<span id="hs_cos_wrapper_name" class="hs_cos_wrapper hs_cos_wrapper_meta_field hs_cos_wrapper_type_text" style="" data-hs-cos-general-type="meta_field" data-hs-cos-type="text" >How top B2B sales teams use a modern territory approach to thrive in uncertain selling environments</span>

How top B2B sales teams use a modern territory approach to thrive in uncertain selling environments

It’s a tough time to run a sales team. Fewer reps are making quota, companies are adjusting targets, buyer budgets are frozen. Sales leaders are tasked with squeezing every ounce of productivity they can from the teams they have now. 

But some sales teams are thriving despite all this. How?

We’ve talked to hundreds of sales and revenue operations leaders, and compiled a set of best practices from the teams that are thriving despite everything going on in the world around them right now.

Top-performing sales teams have a few things in common. They have comprehensive sales enablement programs, great coaching practices, clear rules of engagement, competitive compensation plans, and a winning sales culture. But they also share something else you might not expect - a modern approach to sales territories that enables them to be sure every rep is working the right accounts at the right time. 

A majority of companies still design their territories with spreadsheets. But top-performing sales teams don’t use spreadsheets for territory assignments. They don’t use geographic territory models either. They take a more contemporary approach to territory design, and use an adaptable, automated model called dynamic book management.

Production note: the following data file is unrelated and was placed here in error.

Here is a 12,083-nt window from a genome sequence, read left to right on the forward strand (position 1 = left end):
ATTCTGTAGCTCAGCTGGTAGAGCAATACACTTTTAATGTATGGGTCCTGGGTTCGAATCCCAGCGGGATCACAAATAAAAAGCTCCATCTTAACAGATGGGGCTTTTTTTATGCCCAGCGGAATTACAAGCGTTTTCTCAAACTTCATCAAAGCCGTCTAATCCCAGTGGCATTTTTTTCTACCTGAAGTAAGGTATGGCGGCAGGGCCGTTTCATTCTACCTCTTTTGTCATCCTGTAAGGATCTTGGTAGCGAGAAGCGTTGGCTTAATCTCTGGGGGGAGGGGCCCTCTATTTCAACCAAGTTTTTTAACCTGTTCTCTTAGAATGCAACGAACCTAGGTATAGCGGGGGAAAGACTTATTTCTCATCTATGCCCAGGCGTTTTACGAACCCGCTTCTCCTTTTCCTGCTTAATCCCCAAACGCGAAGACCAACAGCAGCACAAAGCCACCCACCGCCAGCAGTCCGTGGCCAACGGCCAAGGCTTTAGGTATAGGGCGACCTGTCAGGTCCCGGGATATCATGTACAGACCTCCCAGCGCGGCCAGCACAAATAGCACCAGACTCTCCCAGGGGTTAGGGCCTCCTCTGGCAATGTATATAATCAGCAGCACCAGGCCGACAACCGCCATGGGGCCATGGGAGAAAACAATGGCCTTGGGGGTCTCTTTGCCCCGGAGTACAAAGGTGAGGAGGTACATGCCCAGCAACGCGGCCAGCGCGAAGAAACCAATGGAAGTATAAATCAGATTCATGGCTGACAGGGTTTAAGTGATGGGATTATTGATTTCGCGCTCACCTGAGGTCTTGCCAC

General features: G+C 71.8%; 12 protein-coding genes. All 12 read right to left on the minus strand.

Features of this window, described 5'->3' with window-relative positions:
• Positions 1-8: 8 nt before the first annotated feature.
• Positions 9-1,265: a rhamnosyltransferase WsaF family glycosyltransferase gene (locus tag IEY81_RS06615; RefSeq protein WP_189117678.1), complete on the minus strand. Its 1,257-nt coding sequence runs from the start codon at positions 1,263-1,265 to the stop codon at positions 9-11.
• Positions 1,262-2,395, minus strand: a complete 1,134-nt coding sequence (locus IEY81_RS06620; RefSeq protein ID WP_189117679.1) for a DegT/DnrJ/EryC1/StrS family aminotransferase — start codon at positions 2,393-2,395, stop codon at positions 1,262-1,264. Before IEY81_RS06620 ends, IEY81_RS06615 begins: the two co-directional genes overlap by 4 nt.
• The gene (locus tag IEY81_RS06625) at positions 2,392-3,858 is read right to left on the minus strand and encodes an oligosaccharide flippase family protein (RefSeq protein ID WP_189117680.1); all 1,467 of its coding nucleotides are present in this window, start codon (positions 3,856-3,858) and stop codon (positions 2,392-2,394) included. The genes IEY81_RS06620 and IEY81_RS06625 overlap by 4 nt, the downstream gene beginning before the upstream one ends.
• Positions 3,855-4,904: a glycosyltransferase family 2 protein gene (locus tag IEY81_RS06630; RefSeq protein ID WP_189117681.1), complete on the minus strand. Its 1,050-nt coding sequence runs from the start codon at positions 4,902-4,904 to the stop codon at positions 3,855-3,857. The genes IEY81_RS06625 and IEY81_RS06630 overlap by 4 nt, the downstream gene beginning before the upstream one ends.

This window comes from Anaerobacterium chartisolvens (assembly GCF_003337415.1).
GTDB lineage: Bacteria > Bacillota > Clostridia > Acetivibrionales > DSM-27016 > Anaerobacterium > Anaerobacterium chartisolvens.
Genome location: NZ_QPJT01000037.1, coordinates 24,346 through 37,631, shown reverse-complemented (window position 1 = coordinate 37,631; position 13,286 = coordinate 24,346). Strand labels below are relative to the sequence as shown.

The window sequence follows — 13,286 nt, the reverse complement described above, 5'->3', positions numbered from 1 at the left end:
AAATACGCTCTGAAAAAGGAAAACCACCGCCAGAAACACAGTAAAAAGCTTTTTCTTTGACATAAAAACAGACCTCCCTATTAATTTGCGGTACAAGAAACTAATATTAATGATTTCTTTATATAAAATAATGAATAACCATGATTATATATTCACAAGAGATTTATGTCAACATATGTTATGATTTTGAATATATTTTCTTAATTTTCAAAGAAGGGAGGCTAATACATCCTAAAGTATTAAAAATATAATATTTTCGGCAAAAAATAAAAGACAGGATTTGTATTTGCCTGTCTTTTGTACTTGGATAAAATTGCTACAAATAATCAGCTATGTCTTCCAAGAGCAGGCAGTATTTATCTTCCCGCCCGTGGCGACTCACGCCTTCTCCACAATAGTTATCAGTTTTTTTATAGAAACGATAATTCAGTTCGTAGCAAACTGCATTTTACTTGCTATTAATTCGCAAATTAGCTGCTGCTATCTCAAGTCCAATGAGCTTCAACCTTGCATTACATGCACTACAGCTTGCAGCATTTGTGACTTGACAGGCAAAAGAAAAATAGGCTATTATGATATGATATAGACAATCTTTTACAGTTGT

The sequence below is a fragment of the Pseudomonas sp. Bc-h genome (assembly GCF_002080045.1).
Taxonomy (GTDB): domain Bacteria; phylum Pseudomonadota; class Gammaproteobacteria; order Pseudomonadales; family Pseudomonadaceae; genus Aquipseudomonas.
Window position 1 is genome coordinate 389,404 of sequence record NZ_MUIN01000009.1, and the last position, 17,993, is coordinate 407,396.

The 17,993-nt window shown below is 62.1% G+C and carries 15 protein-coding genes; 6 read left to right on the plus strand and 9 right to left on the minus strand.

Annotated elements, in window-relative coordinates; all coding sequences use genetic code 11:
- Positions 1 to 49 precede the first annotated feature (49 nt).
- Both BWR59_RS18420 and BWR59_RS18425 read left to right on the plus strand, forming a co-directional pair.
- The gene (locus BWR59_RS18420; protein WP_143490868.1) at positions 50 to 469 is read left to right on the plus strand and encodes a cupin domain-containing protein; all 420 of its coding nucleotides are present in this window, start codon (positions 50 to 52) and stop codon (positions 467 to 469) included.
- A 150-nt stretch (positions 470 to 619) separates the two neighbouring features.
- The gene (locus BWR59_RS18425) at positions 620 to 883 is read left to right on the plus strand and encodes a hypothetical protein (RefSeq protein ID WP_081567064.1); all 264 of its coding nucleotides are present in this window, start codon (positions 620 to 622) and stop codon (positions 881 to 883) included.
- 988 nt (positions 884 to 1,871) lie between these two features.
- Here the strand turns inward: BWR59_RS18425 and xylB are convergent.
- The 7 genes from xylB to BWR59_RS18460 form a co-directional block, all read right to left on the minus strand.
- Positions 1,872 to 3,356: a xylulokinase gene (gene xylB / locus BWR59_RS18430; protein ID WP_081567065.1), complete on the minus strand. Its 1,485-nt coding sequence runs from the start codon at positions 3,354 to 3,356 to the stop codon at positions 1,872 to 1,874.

We compiled the best practices in place at the world’s top-performing B2B sales organizations in a free guide to a modern, high-performance approach to territories. You can download the guide here. Those best practices include: 

  • Insights into current account allocation and rep books. Leaders at top sales teams know the size of their addressable market, how much TAM coverage they have with their current quota capacity, the kinds and quantity of activities a rep can manage in a day or week, and more. 
  • Well-defined fit and timing criteria to determine a prospect account's potential, and the processes in place to surface those high-potential accounts quickly based on those signals.
  • A "use it or lose" model of account ownership, where sales reps have to actively work accounts to keep them in their name. Otherwise, unworked accounts will be redistributed to reps with available capacity. 
  • Frequent account distributions and retrievals. High-performing sales teams use dynamic account allocation that regularly and frequently distributes new accounts to reps, as well as retrieves accounts from reps that are unworkable or worked to completion.
  • Clear rules of engagement and SLAs. Everyone on the sales team needs to know and follow a clear set of rules of engagement, including who works what accounts when, what counts as "working" an account, and more. 
  • Continuous monitoring and reevaluation. The best sales and ops leaders are metrics-driven, and know what data to look for, how to interpret that data, and when to make course corrections. 

These best practices make up the dynamic book management approach to sales territories. Dynamic book management is a modern way of allocating accounts to sales reps. It continually matches available rep capacity with the best available accounts. It’s a flexible alternative to traditional sales territories that helps companies react more quickly to market changes and increase attainment. It's adaptable and automated, and ensures every rep always has a balanced book of the highest-potential accounts available. 

Get our free guide for more on how top sales teams use dynamic books and territory design as a powerful mechanism to increase attainment. 


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